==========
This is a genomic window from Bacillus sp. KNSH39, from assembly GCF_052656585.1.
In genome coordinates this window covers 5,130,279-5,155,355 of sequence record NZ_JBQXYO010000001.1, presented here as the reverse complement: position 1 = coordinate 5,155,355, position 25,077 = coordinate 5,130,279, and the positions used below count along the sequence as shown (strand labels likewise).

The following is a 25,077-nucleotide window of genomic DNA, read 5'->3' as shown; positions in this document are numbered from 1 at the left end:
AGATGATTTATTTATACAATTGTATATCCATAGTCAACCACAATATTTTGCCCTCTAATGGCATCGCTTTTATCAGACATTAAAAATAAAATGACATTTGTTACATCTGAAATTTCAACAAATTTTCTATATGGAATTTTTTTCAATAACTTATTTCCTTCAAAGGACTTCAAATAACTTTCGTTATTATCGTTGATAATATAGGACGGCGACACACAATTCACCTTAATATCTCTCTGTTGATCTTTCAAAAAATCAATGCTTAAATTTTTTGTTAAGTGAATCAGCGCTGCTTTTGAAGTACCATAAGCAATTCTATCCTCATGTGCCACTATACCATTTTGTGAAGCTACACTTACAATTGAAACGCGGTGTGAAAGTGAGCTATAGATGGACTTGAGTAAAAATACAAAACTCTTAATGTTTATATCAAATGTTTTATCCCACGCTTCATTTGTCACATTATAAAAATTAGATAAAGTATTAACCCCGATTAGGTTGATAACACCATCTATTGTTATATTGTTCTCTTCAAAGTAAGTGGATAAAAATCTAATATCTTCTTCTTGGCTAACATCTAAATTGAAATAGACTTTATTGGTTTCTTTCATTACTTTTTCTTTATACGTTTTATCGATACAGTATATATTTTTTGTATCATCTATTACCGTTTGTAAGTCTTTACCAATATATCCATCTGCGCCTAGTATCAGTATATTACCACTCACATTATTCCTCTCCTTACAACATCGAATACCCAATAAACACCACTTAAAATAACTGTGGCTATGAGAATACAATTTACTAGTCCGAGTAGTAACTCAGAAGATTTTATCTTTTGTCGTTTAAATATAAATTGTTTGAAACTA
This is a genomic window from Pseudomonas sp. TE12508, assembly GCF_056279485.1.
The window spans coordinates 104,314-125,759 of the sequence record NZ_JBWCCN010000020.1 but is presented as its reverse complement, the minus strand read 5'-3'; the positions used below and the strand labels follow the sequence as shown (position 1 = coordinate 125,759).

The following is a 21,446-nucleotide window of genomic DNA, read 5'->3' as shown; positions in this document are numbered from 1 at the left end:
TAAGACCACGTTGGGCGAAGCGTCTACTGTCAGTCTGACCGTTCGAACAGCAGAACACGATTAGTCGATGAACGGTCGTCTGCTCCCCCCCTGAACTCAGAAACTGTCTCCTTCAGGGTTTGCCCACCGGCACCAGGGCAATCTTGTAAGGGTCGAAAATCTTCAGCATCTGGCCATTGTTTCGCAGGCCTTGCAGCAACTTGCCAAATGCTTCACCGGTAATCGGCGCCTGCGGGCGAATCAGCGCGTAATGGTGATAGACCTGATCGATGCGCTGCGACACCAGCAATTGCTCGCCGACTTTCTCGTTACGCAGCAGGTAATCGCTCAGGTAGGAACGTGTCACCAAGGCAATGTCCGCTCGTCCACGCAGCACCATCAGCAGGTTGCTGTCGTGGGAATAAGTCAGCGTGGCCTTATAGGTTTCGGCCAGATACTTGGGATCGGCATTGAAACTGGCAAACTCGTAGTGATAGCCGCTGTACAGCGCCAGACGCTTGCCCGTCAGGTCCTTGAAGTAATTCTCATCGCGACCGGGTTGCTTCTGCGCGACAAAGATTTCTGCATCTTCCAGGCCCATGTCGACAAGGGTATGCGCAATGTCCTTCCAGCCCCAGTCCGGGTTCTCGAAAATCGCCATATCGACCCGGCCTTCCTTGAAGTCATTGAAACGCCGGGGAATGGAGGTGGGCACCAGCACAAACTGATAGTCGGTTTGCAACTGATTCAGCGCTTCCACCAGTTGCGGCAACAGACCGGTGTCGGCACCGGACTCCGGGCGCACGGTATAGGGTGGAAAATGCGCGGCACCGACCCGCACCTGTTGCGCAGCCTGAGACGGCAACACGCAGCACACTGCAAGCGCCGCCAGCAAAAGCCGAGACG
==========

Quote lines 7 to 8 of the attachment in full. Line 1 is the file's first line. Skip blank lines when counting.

The following is a 21,446-nucleotide window of genomic DNA, read 5'->3' as shown; positions in this document are numbered from 1 at the left end:
TAAGACCACGTTGGGCGAAGCGTCTACTGTCAGTCTGACCGTTCGAACAGCAGAACACGATTAGTCGATGAACGGTCGTCTGCTCCCCCCCTGAACTCAGAAACTGTCTCCTTCAGGGTTTGCCCACCGGCACCAGGGCAATCTTGTAAGGGTCGAAAATCTTCAGCATCTGGCCATTGTTTCGCAGGCCTTGCAGCAACTTGCCAAATGCTTCACCGGTAATCGGCGCCTGCGGGCGAATCAGCGCGTAATGGTGATAGACCTGATCGATGCGCTGCGACACCAGCAATTGCTCGCCGACTTTCTCGTTACGCAGCAGGTAATCGCTCAGGTAGGAACGTGTCACCAAGGCAATGTCCGCTCGTCCACGCAGCACCATCAGCAGGTTGCTGTCGTGGGAATAAGTCAGCGTGGCCTTATAGGTTTCGGCCAGATACTTGGGATCGGCATTGAAACTGGCAAACTCGTAGTGATAGCCGCTGTACAGCGCCAGACGCTTGCCCGTCAGGTCCTTGAAGTAATTCTCATCGCGACCGGGTTGCTTCTGCGCGACAAAGATTTCTGCATCTTCCAGGCCCATGTCGACAAGGGTATGCGCAATGTCCTTCCAGCCCCAGTCCGGGTTCTCGAAAATCGCCATATCGACCCGGCCTTCCTTGAAGTCATTGAAACGCCGGGGAATGGAGGTGGGCACCAGCACAAACTGATAGTCGGTTTGCAACTGATTCAGCGCTTCCACCAGTTGCGGCAACAGACCGGTGTCGGCACCGGACTCCGGGCGCACGGTATAGGGTGGAAAATGCGCGGCACCGACCCGCACCTGTTGCGCAGCCTGAGACGGCAACACGCAGCACACTGCAAGCGCCGCCAGCAAAAGCCGAGACG